You send a lot of marketing campaigns. But you have no idea if they’re effective or not. Sure, you’ve seen an uptick in customers—but why?
While great marketing is certainly an art form, a good marketer knows that the true success of marketing campaigns can’t be determined without doing a little math. Something creatives tend to shy away from!
Don’t worry. We’ve broken down exactly how you can measure the success of your upcoming marketing campaigns in 11 steps.
1. Determine S.M.A.R.T. goals
What are your marketing goals? While you may be quick to say something like, “Earn more revenue” or “Be the most popular retailer on Smith Street” these goals are more idealistic than measurable.
Instead, you should consider setting S.M.A.R.T. goals, meaning:
- Specific: What do you want to accomplish?
- Measurable: How will you know you accomplished a goal?
- Attainable: Not too easy—it should push you.
- Realistic: Don’t go for pie in the sky.
- Timed: Give yourself a timeline to reach your goals.
Need an example? Here are four:
- Increase # customers in Q2 by 5%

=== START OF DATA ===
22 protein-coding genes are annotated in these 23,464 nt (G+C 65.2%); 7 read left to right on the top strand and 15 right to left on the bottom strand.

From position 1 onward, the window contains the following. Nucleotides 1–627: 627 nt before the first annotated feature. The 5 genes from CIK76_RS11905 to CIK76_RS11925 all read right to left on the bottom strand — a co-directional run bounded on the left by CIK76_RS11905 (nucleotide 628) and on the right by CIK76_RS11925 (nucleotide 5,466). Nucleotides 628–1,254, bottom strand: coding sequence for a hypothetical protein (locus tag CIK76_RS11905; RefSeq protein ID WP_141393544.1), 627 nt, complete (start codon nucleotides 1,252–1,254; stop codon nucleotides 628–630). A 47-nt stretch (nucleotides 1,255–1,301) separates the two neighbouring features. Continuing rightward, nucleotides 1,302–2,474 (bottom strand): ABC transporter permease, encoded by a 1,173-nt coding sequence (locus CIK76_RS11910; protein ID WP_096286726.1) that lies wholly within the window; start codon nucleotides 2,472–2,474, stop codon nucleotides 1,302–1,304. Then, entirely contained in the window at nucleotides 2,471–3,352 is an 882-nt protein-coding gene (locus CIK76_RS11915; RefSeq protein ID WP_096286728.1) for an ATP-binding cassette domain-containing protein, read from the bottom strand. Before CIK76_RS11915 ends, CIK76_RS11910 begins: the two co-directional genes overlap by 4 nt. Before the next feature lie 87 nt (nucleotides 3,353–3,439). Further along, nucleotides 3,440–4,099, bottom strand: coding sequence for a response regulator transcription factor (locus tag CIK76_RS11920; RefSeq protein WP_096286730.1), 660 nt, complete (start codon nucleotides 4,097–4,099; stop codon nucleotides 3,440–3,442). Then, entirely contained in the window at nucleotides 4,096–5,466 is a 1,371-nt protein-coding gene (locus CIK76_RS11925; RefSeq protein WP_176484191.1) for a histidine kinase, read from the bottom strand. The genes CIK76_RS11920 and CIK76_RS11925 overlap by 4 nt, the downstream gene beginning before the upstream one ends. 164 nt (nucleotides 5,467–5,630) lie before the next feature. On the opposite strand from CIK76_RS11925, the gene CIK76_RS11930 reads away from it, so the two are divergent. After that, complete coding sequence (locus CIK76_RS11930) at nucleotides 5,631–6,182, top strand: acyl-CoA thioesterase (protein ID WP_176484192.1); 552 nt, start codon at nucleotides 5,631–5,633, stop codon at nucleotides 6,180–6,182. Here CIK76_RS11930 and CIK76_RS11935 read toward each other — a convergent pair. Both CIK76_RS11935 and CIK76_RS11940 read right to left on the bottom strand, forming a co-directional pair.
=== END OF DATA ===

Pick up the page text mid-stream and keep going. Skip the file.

- Increase loyalty program sign-ups by 25% this year
- Create and send one (1) email blast per week
- Increase ad clicks by 5% in Q4
2. Set a timeline
You’ll notice in the above examples that a timeline is included. Often forgotten but ever so important to measuring marketing campaigns, establishing the when rather than just the what is paramount to achieving your marketing goals.
After all, if you want to increase your customer base by 15% but as to when is up in the air, you can’t actually measure progress or pivot your plans to reach your goal.
3. Identify KPI’s
KPIs or Key Performance Indicators are metrics that can help you determine whether or not your marketing campaigns are seeing success. Here are some popular KPI’s to help you get started:
Average Session Duration: How much time visitors are spending on your website.
Bounce Rate (Email): The percentage of email addresses that your campaign couldn’t be delivered to.
CPA (Cost Per Action): How much your business spends on a single conversion.
CPC (Cost Per Click): How much money you are spending in exchange for a potential customer to click on your advertisement.
CPI (Cost Per Impression): An impression is an individual that sees your ad. So, your cost per impression is how much you’re spending as leads view your ad.